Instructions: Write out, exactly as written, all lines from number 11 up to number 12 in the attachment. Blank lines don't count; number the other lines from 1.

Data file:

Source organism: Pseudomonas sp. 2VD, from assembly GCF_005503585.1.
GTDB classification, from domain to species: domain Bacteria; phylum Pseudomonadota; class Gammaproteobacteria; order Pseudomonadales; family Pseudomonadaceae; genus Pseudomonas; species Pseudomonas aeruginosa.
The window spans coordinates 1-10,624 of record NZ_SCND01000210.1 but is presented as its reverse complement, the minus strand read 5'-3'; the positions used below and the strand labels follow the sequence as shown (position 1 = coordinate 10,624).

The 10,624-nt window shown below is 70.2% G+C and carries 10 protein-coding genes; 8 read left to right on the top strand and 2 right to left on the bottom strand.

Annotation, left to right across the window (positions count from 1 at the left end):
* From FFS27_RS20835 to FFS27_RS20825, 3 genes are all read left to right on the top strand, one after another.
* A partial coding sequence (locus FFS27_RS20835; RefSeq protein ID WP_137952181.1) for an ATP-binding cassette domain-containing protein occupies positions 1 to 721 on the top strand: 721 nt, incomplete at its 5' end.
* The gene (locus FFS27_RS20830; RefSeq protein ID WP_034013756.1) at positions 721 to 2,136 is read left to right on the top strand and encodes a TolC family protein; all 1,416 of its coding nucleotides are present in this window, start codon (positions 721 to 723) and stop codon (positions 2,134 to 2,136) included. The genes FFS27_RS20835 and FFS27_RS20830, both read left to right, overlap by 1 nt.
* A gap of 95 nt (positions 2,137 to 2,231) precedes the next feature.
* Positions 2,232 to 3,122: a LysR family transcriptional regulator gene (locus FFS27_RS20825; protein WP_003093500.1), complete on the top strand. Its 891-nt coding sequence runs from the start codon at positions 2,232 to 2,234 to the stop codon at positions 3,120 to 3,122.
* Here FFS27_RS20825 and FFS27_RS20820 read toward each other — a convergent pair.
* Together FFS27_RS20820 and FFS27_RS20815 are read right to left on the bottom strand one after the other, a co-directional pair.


* Here FFS27_RS20825 and FFS27_RS20820 read toward each other — a convergent pair.
* Together FFS27_RS20820 and FFS27_RS20815 are read right to left on the bottom strand one after the other, a co-directional pair.